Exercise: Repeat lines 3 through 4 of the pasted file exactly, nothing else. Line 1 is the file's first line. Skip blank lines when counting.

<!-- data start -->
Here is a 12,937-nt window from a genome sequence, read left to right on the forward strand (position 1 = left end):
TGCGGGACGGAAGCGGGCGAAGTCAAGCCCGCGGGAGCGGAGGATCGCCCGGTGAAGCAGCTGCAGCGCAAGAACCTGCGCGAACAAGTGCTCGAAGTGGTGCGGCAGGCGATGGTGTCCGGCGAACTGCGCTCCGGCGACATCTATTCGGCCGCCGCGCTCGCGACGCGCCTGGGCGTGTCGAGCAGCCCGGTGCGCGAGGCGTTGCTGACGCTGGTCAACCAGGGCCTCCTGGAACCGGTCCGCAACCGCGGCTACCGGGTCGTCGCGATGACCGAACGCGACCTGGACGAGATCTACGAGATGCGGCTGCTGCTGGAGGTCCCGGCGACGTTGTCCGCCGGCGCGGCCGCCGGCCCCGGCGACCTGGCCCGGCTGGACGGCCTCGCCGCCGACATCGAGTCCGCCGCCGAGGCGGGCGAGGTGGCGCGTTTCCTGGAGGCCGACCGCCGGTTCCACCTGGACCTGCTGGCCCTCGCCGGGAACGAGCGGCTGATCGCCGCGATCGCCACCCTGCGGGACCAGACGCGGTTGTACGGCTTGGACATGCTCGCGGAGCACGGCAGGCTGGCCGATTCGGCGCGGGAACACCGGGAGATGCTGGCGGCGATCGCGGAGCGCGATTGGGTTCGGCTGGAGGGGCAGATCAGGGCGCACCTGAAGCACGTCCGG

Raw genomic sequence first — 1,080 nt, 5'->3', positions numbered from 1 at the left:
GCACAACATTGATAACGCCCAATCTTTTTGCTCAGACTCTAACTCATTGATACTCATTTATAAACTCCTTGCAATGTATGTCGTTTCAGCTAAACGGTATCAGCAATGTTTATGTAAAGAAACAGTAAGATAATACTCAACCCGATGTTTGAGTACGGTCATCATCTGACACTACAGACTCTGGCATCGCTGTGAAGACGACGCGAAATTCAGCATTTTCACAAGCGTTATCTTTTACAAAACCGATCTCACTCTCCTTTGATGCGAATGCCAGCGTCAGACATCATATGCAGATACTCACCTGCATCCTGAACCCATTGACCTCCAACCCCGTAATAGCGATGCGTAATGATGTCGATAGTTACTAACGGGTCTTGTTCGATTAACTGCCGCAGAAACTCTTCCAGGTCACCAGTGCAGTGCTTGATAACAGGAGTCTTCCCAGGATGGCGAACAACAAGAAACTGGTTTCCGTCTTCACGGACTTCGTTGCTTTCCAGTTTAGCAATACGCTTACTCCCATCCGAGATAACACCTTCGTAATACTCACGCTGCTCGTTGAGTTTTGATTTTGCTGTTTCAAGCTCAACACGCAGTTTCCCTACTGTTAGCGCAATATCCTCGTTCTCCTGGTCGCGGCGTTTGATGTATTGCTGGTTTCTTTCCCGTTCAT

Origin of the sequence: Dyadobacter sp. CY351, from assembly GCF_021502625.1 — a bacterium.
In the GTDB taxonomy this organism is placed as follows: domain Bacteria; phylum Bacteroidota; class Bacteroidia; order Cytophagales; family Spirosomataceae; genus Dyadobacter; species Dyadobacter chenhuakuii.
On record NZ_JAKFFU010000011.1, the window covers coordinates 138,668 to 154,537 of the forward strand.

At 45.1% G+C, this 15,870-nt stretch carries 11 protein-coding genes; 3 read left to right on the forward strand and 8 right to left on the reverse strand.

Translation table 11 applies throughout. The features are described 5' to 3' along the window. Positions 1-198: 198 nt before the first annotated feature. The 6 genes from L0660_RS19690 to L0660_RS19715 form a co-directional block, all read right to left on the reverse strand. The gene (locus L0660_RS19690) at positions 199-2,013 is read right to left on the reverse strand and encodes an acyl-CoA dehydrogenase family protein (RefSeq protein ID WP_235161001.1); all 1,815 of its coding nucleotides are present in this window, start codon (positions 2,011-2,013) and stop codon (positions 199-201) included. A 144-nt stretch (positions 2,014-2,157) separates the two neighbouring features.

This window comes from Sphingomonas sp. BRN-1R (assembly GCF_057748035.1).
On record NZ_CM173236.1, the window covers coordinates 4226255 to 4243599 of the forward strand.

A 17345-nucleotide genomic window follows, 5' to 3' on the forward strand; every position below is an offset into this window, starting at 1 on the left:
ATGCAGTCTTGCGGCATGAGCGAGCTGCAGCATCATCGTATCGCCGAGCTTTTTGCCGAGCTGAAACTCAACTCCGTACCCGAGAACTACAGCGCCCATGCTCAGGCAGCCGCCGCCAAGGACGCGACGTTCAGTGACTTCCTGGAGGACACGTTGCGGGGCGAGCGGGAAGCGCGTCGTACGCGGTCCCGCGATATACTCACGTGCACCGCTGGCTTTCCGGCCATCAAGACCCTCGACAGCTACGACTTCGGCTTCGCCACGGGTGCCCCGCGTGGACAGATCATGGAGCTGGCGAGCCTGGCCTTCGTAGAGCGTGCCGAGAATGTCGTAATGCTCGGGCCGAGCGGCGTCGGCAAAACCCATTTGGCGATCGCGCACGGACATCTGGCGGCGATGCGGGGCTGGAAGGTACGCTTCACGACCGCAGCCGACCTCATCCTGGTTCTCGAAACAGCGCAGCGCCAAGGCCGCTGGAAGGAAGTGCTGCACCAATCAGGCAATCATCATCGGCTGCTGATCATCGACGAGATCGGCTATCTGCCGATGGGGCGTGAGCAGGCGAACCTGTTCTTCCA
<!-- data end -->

Raw genomic sequence first — 1,080 nt, 5'->3', positions numbered from 1 at the left:
GCACAACATTGATAACGCCCAATCTTTTTGCTCAGACTCTAACTCATTGATACTCATTTATAAACTCCTTGCAATGTATGTCGTTTCAGCTAAACGGTATCAGCAATGTTTATGTAAAGAAACAGTAAGATAATACTCAACCCGATGTTTGAGTACGGTCATCATCTGACACTACAGACTCTGGCATCGCTGTGAAGACGACGCGAAATTCAGCATTTTCACAAGCGTTATCTTTTACAAAACCGATCTCACTCTCCTTTGATGCGAATGCCAGCGTCAGACATCATATGCAGATACTCACCTGCATCCTGAACCCATTGACCTCCAACCCCGTAATAGCGATGCGTAATGATGTCGATAGTTACTAACGGGTCTTGTTCGATTAACTGCCGCAGAAACTCTTCCAGGTCACCAGTGCAGTGCTTGATAACAGGAGTCTTCCCAGGATGGCGAACAACAAGAAACTGGTTTCCGTCTTCACGGACTTCGTTGCTTTCCAGTTTAGCAATACGCTTACTCCCATCCGAGATAACACCTTCGTAATACTCACGCTGCTCGTTGAGTTTTGATTTTGCTGTTTCAAGCTCAACACGCAGTTTCCCTACTGTTAGCGCAATATCCTCGTTCTCCTGGTCGCGGCGTTTGATGTATTGCTGGTTTCTTTCCCGTTCAT